The transition into 2016 for global energy markets has been marked by oil-price collapse, carbon-constraint policy, low-price commodity markets, exploration cutbacks, and eyes fixed on emerging economies. As we look ahead to what that means for the next 20 years, we take a broad view, comparing forecasts across Wood Mackenzie, the International Energy Agency, BP and ExxonMobil to see where trends emerge and where risk underscores divergence.
As the world's energy needs have grown and shifted, we've entered a turning point in global energy demand. To get a clearer view of the road ahead, we've assembled our energy view to 2035 and compared it with similar forecasts from the International Energy Agency (IEA), BP and ExxonMobil (XOM).
Slowing global demand growth
All four organisations agree that demand growth will slow over the next 20 years; how fast it happens and how it times out are where differences emerge. Overall, however, the consensus is that global demand growth will be averaging 1% per year by 2035 — half its average over the preceding two decades.
Key players in each outlook are China and India, both poised to drive the bulk of global demand growth in the coming years. But with such uncertainty around the policies that will shape their economies, risks to this growth remains strongly in play, giving rise to divergent views on what future GDP and improvements to energy intensity look like in these countries.
Growing CO2 emissions policies
During this period of slowing demand growth, all forecasts depict CO2 emissions rising 15 to 30%, with further emissions-capping regulations increasing across all regions. These carbon-constraint policies will begin to drive inter-fuel competition as energy costs go down and demand for non-fossil fuels rises.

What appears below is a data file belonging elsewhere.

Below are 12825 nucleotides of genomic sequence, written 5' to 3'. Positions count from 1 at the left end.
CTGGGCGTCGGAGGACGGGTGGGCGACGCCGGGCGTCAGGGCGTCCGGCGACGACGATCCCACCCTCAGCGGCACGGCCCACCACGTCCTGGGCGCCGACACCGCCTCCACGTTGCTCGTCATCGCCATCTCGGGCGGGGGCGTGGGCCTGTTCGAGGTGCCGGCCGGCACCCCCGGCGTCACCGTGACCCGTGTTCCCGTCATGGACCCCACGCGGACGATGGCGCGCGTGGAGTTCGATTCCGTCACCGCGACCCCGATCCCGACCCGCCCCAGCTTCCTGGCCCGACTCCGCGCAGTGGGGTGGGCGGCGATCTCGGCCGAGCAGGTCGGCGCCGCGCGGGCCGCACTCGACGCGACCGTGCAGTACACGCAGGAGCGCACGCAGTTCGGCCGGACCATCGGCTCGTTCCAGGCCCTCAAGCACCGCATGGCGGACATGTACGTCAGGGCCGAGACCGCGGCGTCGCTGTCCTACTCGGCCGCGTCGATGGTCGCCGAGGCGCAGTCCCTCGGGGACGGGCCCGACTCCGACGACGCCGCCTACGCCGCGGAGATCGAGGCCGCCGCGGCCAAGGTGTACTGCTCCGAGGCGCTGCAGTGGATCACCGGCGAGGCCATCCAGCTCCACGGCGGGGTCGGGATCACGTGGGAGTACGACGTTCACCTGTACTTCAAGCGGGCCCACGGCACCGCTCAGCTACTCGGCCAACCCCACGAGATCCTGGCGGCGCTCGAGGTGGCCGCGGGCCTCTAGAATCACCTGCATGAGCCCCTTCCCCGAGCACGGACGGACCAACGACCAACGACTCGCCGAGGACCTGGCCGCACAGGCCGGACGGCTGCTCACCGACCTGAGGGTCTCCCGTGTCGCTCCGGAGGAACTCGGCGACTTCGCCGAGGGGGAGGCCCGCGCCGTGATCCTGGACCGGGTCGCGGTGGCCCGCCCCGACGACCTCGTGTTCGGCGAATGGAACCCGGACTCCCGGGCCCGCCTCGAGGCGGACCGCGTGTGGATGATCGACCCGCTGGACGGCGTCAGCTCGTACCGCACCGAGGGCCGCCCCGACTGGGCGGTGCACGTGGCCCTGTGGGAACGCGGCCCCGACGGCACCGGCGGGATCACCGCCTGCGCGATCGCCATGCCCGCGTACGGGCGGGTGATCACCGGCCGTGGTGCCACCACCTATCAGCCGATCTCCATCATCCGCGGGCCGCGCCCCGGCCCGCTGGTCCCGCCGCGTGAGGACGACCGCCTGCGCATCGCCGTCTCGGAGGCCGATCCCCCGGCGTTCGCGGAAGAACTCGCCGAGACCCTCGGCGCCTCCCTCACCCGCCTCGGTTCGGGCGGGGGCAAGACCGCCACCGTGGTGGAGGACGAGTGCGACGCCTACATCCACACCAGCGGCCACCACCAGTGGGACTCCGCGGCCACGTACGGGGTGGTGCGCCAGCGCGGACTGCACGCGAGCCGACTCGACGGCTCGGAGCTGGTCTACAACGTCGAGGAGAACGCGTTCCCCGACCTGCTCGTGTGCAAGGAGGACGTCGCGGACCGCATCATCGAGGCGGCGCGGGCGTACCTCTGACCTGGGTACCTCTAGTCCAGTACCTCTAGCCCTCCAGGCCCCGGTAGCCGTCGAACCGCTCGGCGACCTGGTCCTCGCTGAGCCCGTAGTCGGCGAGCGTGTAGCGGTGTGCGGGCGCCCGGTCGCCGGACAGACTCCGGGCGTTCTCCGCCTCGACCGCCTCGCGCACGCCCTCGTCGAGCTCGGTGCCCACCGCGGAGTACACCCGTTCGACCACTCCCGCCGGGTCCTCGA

As these factors converge, we will see commodity markets respond, resulting in a risky outlook for coal and a robust upside for natural gas.
Facing an uncertain energy landscape
Although outlooks vary slightly, all forecasts see natural gas demand growing at the highest rate, while non-fossil-fuel demand rises the fastest. Differences appear where there is uncertainty about how technological advances and government policies will drive global power output toward renewables, as well as to hydro, nuclear, and biomass energy.
Facing so many unknowns, it's difficult to call where companies will place their bets. But one thing is certain — they must all adapt to the policy changes and market forces that will shape the next two decades of energy consumption, output and demand.
Our Insight report, Energy view to 2035: comparison with IEA, BP & XOM, provides detailed analysis and visual data on how each forecast approaches the drivers and challenges of the evolving energy market.
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